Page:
Raising a healthy dog: Mind, Body, Spirit
What is a healthy dog?
When you think of a healthy dog, what comes to your mind? Is it the 6 month old puppy running through the park? Or maybe, it’s the dog with the shiny coat who receives top quality food and annual vet visits? Both of these examples depict a physically healthy dog, but, at The Peaceful Dog, we believe that having truly healthy and well-rounded dog requires much more than basic exercise and nutrition.
We help our clients create an environment that enriches the ‘Whole Dog.’ The three cornerstones of our Whole Dog Philosophy are: physical, mental, and emotional health.
Good health is about a connection between the mind, body and spirit. When all three of these are in balance, we have HEALTH. When we have one or two parts missing, we cannot find balance. Whether your dog is an 8 week old puppy or an aging adult, ensuring that you meet all his physical, mental, and emotional needs is very important.
So, how do you know if your dog is healthy? While our dogs cannot speak a verbal language, they can communicate to us through their behavior and their body language. By carefully observing your dog’s actions and body movements, you can gain great insight into the overall health and fulfillment of your dog.
Lets take a deeper look into the Whole Dog:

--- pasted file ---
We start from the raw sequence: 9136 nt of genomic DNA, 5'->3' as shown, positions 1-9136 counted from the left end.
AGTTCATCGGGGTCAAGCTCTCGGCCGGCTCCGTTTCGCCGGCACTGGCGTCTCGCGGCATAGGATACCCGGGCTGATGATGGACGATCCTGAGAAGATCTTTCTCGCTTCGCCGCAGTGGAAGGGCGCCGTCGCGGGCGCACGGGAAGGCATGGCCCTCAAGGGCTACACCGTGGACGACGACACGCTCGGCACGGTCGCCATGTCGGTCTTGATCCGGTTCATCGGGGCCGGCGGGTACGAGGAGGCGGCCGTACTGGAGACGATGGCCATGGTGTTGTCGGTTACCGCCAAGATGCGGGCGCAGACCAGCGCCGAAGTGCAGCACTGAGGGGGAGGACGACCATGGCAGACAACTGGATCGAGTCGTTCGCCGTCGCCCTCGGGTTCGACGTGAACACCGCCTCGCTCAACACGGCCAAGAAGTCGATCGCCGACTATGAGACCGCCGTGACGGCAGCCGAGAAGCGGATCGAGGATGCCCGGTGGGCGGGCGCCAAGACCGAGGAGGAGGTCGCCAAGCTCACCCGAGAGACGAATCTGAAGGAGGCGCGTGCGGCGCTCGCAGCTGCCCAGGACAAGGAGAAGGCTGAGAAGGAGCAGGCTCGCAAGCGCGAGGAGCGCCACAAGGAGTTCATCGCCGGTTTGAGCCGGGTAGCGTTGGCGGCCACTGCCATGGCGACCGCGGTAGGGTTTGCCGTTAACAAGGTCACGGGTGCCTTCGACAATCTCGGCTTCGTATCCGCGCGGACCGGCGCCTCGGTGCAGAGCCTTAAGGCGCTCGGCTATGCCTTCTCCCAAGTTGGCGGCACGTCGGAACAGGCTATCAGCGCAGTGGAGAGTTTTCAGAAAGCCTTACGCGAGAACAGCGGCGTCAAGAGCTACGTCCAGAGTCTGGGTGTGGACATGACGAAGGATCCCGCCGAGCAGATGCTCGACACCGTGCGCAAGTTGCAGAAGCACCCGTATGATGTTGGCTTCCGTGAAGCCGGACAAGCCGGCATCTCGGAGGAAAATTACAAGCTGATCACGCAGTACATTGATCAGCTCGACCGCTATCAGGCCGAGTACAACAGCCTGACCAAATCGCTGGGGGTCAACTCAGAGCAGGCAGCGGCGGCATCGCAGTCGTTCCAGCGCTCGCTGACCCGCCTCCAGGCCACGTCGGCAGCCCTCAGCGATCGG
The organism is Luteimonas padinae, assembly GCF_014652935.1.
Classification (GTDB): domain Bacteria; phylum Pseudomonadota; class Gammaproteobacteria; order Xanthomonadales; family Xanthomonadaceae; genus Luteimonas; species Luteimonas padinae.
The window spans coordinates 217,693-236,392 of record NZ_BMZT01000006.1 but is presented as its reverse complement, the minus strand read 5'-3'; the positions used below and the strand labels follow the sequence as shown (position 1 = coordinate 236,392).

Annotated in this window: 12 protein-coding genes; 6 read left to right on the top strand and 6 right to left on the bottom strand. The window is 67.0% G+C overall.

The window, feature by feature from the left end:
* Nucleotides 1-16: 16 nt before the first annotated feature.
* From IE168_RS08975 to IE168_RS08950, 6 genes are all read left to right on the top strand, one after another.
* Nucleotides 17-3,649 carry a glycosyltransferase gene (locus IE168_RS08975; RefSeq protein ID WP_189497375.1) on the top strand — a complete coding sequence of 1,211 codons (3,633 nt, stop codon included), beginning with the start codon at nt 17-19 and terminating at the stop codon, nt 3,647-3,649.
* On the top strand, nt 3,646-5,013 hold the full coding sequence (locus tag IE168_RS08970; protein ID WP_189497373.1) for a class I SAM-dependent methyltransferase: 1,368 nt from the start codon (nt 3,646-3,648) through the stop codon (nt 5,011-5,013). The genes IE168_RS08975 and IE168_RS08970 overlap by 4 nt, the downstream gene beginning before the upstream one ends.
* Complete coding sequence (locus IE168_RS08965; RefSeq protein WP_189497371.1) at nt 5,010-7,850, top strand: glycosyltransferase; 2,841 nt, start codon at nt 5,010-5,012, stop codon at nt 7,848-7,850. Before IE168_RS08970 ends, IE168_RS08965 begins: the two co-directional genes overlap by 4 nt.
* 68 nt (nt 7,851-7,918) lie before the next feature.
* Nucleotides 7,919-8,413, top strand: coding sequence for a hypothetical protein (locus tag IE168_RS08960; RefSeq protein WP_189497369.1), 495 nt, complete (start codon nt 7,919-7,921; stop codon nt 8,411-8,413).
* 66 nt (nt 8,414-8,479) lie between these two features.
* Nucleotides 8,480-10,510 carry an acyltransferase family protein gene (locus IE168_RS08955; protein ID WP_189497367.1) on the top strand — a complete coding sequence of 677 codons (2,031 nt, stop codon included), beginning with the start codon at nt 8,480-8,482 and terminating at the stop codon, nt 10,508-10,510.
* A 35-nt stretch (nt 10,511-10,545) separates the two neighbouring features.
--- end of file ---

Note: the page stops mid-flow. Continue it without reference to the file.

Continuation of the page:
Veterinary care: It is important for dogs to receive annual veterinary care when they are puppies and young adults. As they age and transition into their senior years (this process starts anywhere from 5-7 years old depending on the breed), it is best to bring them to the vet twice a year. They should have a basic check-up and blood work run to ensure that they are healthy and not developing any medical issues. In addition to regular wellness visits, it is important to bring your dog to the vet when they display unusual symptoms such as a cough, chronic itching of the ears, lethargy, or favoritism of a body part such as their hips, elbows or back. Watch your dog. If something seems off, give the vet a call. It is better to be safe than sorry.
Nutrition: The key to proper nutrition is being well informed, reading labels, and doing basic research. As you endeavor to better understand what your dog’s body needs and how they function, it is important that you don’t rely on any one person’s opinion. Visit a variety of resources online, speak with vet, and ask a local dog trainer. There are some vets that recommend never feeding “people” food to dogs, while others transcribe to a healthy home cooked diet of all human grade ingredients. Some people say you can buy any old brand of food at the market, while others suggest a grain free premium food.
At The Peaceful Dog we believe in feeding dogs like any another member of the family. This means healthy high quality dog food (where the ingredient list is short and you can pronounce all the words!) or a home cooked diet under the guidance of a veterinarian. Just as the quality of food that you ingest will directly impact your overall health, wellbeing and longevity, so too will the quality of food that your dog ingests impact his or her quality of life. Just remember, before the dog food industry started booming, dogs were fed healthy people food (more blog articles on this topic to come!).
Physical Exercise: Your dog needs exercise every day for both physical and mental health. Exercise is more than just a 5 minute walk around the block; it should involve running and panting! When you live in an urban environment such as New York City, your exercise options are much more limited. But that just means we have to get creative!